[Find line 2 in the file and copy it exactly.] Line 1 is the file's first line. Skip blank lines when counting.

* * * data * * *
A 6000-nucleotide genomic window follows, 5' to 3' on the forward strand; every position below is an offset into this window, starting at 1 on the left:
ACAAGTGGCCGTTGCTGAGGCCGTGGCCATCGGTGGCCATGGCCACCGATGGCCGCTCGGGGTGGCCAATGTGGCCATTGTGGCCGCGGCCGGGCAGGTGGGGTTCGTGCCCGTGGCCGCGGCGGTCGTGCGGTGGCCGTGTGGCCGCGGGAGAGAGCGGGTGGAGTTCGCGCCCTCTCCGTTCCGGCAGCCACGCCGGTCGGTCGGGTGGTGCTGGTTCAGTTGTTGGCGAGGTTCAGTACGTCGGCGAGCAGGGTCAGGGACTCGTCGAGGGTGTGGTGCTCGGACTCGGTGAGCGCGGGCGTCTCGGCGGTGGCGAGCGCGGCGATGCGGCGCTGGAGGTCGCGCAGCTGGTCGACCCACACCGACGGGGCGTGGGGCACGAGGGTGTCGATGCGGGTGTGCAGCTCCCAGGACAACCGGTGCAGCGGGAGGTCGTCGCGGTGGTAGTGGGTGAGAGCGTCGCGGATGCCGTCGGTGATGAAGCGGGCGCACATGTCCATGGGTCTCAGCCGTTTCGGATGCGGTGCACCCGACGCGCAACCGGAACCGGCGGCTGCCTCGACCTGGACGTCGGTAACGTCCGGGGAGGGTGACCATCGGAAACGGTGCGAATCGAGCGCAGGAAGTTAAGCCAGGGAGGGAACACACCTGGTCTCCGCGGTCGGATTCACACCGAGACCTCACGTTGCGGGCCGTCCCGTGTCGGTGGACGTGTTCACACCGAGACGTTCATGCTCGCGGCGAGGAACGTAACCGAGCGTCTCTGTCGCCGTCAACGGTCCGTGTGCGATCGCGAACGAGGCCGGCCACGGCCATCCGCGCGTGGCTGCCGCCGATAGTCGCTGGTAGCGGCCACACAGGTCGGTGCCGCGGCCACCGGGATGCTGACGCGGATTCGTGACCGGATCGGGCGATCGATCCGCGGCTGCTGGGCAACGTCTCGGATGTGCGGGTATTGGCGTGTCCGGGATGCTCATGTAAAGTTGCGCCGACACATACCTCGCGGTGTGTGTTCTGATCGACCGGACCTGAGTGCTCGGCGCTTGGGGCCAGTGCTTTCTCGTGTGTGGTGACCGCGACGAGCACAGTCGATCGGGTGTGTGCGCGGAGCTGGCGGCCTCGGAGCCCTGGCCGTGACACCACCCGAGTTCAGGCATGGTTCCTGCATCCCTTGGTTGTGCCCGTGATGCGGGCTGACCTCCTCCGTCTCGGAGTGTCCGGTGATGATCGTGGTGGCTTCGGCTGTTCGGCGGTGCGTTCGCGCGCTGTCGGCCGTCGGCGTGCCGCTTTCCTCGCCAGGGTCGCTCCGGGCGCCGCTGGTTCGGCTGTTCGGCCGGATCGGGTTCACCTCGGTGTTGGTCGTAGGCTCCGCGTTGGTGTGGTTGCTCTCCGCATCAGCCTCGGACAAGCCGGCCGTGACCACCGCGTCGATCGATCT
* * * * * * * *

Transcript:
ACAAGTGGCCGTTGCTGAGGCCGTGGCCATCGGTGGCCATGGCCACCGATGGCCGCTCGGGGTGGCCAATGTGGCCATTGTGGCCGCGGCCGGGCAGGTGGGGTTCGTGCCCGTGGCCGCGGCGGTCGTGCGGTGGCCGTGTGGCCGCGGGAGAGAGCGGGTGGAGTTCGCGCCCTCTCCGTTCCGGCAGCCACGCCGGTCGGTCGGGTGGTGCTGGTTCAGTTGTTGGCGAGGTTCAGTACGTCGGCGAGCAGGGTCAGGGACTCGTCGAGGGTGTGGTGCTCGGACTCGGTGAGCGCGGGCGTCTCGGCGGTGGCGAGCGCGGCGATGCGGCGCTGGAGGTCGCGCAGCTGGTCGACCCACACCGACGGGGCGTGGGGCACGAGGGTGTCGATGCGGGTGTGCAGCTCCCAGGACAACCGGTGCAGCGGGAGGTCGTCGCGGTGGTAGTGGGTGAGAGCGTCGCGGATGCCGTCGGTGATGAAGCGGGCGCACATGTCCATGGGTCTCAGCCGTTTCGGATGCGGTGCACCCGACGCGCAACCGGAACCGGCGGCTGCCTCGACCTGGACGTCGGTAACGTCCGGGGAGGGTGACCATCGGAAACGGTGCGAATCGAGCGCAGGAAGTTAAGCCAGGGAGGGAACACACCTGGTCTCCGCGGTCGGATTCACACCGAGACCTCACGTTGCGGGCCGTCCCGTGTCGGTGGACGTGTTCACACCGAGACGTTCATGCTCGCGGCGAGGAACGTAACCGAGCGTCTCTGTCGCCGTCAACGGTCCGTGTGCGATCGCGAACGAGGCCGGCCACGGCCATCCGCGCGTGGCTGCCGCCGATAGTCGCTGGTAGCGGCCACACAGGTCGGTGCCGCGGCCACCGGGATGCTGACGCGGATTCGTGACCGGATCGGGCGATCGATCCGCGGCTGCTGGGCAACGTCTCGGATGTGCGGGTATTGGCGTGTCCGGGATGCTCATGTAAAGTTGCGCCGACACATACCTCGCGGTGTGTGTTCTGATCGACCGGACCTGAGTGCTCGGCGCTTGGGGCCAGTGCTTTCTCGTGTGTGGTGACCGCGACGAGCACAGTCGATCGGGTGTGTGCGCGGAGCTGGCGGCCTCGGAGCCCTGGCCGTGACACCACCCGAGTTCAGGCATGGTTCCTGCATCCCTTGGTTGTGCCCGTGATGCGGGCTGACCTCCTCCGTCTCGGAGTGTCCGGTGATGATCGTGGTGGCTTCGGCTGTTCGGCGGTGCGTTCGCGCGCTGTCGGCCGTCGGCGTGCCGCTTTCCTCGCCAGGGTCGCTCCGGGCGCCGCTGGTTCGGCTGTTCGGCCGGATCGGGTTCACCTCGGTGTTGGTCGTAGGCTCCGCGTTGGTGTGGTTGCTCTCCGCATCAGCCTCGGACAAGCCGGCCGTGACCACCGCGTCGATCGATCT